I'm not a huge sweets eater. I just don't like to fill my body with too much sugar or anything not all that good for me. But this is my big weakness:
This is Ghirardelli peppermint bark. It's a bit expensive (I just noticed amazon.com sells just over 9 ounces for just under $15.00) and only sold for a few weeks before Christmas. And it is heaven.
If you've never had this, let me describe it. Its peppermint bark, soft and delicately flavored, in a white chocolate which has a wonderful milk chocolate on the bottom. I bought a bag of this yesterday and I only allow myself two pieces at a time. Problem is, I am so zealous over it, that I share with everyone who will accept an offering. I've even given it away to shoppers at my bookstore. So a bag quickly diappears. And I share it because it's soooo good I can't keep it to myself. It's soft to chew and filling, so a little goes a long way. I love Ghirardelli chocolate anyway, but I can live without it. This peppermint bark stuff is another story.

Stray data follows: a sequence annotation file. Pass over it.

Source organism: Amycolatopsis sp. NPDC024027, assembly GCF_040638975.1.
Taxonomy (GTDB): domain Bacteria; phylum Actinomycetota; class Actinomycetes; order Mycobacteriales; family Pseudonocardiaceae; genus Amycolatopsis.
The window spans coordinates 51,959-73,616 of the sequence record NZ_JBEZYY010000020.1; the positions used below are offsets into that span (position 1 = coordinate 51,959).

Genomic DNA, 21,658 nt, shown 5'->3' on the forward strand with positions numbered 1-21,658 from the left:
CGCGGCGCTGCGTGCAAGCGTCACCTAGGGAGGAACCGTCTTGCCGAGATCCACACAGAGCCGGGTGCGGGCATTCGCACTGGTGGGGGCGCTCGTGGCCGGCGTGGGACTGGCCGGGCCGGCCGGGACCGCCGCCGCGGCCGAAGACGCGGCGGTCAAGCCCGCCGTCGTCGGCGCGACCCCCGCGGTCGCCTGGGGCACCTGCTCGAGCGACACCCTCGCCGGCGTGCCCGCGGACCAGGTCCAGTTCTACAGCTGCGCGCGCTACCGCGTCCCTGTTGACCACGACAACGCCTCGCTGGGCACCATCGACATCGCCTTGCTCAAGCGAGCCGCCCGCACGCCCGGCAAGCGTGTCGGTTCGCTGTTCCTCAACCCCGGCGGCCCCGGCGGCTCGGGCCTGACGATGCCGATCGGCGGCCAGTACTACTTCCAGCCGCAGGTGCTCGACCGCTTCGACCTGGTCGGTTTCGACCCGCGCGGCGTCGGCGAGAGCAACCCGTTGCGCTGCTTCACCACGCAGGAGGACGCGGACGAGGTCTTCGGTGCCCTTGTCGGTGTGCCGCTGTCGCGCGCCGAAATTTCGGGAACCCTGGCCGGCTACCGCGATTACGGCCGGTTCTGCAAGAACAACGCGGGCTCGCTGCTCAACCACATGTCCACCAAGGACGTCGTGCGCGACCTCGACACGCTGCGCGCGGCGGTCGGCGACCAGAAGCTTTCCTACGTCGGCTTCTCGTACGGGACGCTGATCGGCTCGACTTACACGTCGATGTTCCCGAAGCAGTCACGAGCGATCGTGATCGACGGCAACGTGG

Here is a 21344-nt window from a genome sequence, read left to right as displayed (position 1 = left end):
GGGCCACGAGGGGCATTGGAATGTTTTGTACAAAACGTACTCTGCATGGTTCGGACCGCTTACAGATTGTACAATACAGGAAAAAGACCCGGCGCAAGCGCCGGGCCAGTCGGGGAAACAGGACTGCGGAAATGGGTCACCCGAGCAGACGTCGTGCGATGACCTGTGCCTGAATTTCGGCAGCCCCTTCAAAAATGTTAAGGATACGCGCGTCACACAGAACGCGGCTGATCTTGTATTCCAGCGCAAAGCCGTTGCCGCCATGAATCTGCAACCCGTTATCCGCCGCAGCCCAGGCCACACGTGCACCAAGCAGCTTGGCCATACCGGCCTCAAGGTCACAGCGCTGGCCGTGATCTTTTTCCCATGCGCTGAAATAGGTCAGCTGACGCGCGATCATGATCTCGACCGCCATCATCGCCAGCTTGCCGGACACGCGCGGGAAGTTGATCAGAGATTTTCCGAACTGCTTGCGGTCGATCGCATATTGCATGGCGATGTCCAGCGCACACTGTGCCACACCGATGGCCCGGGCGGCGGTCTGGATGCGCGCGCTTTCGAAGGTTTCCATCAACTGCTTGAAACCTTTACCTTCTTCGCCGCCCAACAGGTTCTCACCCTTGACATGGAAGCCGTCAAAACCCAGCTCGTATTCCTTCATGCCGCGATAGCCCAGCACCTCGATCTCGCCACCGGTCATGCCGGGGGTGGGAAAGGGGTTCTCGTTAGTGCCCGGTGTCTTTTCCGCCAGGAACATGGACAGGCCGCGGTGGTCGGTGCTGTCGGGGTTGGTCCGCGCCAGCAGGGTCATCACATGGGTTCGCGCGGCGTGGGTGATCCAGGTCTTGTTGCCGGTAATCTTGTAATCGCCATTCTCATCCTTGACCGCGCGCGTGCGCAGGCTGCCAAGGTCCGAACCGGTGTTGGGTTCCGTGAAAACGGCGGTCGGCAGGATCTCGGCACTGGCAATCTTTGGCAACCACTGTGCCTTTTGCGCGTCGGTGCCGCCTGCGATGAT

My curiosity got the better of me when I wanted to know what exactly makes a peppermint confection 'peppermint bark.' I did find this somewhat lacking definition:
'Peppermint bark is a form of candy which is made in flat sheets; when broken up, the sheets resemble small chunks of bark, which explains the name. In addition to making peppermint bark, it is also possible to make candy barks with ingredients like nuts, fruit, and chunks of other candy materials, for a wide range of textures and flavors. Candy bark can be eaten plain or used to garnish desserts ranging from mousse to elaborate cookies.'
This didn't tell me much so I did another search and rather than finding a better definition, I found this:
Recipe courtesy Paula Deen
Crushed candy canes, to yield 1 cup
2 pounds white chocolate
Peppermint flavorings, optional
Place candy canes in a plastic bag and hammer into 1/4-inch chunks or smaller. Melt the chocolate in a double boiler. Combine candy cane chunks with chocolate (add peppermint flavoring at this point if desired.) Pour mixture onto a cookie sheet layered with parchment or waxed paper and place in the refrigerator for 45 minutes or until firm. Remove from cookie sheet and break into pieces (like peanut brittle.)
Whoa! Now I can have it year round!! But I won't do that; instead I'll make some at Christmas time, take a photo and tell y'all about it.
Week Three Summary
3 years ago